Loading ...
Sorry, an error occurred while loading the content.

[PanoToolsNG] Re:White Balance in Panoramas

Expand Messages
  • Shawn Steigner
    Instead of using transparency gradients, how about a brush with limited opacity? Its much more controllable than the gradients IMO. Sacha Griffin mentioned
    Message 1 of 1 , Feb 28, 2008
    • 0 Attachment
      Instead of using transparency gradients, how about a brush with limited
      opacity?
      Its much more controllable than the gradients IMO.

      Sacha Griffin mentioned this process-
      "You can create rgb channel masks, using an alternative white balance for
      the highlights.
      It's only a 5 second process and works great."

      Perhaps you can elaborate on this Sacha? It does sound interesting.

      Shawn




      ----- Original Message -----
      From: "Nelson Mendes" <nmendes@...>
      To: <PanoToolsNG@yahoogroups.com>
      Sent: Thursday, February 28, 2008 3:46 PM
      Subject: [PanoToolsNG] Re: Fwd: White Balance in Panoramas


      Shawn, that's what I call "time consuming" task. It's more or less the
      way I'm doing the corrections (I use Photo Filter Adjustment layers in
      CS3 and mask the parts I don't need) but the masks sometimes are hard
      to do without using transparency gradients or the edges will show up
      on some areas where the WB is correct. I was wondering if anyone had a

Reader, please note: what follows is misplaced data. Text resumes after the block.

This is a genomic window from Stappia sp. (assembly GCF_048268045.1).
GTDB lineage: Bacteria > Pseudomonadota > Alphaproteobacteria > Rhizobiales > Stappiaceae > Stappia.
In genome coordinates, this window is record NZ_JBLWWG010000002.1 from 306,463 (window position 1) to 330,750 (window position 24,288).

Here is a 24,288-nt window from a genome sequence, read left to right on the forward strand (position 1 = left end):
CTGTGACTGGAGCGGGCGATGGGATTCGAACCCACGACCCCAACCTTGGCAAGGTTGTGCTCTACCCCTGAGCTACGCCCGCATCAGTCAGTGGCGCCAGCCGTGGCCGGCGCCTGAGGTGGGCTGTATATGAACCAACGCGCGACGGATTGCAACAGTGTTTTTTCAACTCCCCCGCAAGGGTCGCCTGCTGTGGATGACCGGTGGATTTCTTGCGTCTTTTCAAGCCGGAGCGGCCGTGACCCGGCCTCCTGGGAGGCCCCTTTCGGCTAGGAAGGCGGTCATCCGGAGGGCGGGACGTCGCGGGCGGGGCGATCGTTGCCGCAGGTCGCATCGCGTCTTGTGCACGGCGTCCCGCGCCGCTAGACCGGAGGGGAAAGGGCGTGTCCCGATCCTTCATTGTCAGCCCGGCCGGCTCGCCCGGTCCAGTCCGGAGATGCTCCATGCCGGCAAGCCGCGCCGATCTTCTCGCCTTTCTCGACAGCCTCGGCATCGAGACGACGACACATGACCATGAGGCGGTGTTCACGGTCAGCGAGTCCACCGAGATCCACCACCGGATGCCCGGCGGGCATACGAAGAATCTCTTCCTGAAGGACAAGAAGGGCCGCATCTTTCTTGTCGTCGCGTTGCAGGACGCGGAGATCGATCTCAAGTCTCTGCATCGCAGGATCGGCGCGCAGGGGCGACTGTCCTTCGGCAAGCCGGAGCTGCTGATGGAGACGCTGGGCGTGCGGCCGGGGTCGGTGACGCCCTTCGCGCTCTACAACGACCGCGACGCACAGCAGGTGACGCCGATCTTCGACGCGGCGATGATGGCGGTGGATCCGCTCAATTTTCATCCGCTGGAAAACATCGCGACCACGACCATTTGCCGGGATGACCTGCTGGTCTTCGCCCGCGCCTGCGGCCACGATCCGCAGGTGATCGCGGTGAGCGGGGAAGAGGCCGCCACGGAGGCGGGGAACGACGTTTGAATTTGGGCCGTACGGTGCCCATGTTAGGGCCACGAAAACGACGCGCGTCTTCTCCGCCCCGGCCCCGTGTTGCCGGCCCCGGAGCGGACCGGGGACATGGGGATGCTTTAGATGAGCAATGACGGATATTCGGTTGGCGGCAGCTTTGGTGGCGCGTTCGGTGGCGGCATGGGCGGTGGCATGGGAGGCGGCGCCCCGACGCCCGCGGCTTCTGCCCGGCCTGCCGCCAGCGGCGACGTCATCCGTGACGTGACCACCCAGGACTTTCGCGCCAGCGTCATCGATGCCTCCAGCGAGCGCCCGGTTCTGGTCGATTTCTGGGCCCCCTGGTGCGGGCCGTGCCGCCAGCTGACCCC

different (magic??) approach to this :)

      --- In PanoToolsNG@yahoogroups.com, "Shawn Steigner" <owner@...> wrote:
      >
      > I use a color(or level) adjustment layer in Photoshop.
      > Adding a corrective blue layer for the indoor lights.
      > Then using the a mask on this layer to hide where the correction isn't
      > needed.
      > Then I'll do the same for the blue-bleed from outside lighting.
      > This also works if there is some weird flourecent lights too.
      > Sometimes a finished pano as a .PSD file will as many as 5-6 color
      > adjustment layers in tough situations.
      > There may only be a small bit of each adjustment layer revealed
      through its
      > mask though.
      > Here's a screen shot of the layers pallet on a finished touch-up:
      > www.photosurveyor.com/tutorials/layers.jpg
      > I learned this from someone on this forum a long time ago.
      > Wish I could remember who.
      > Thanks to that person is due.
      >
      > Shawn
    Your message has been successfully submitted and would be delivered to recipients shortly.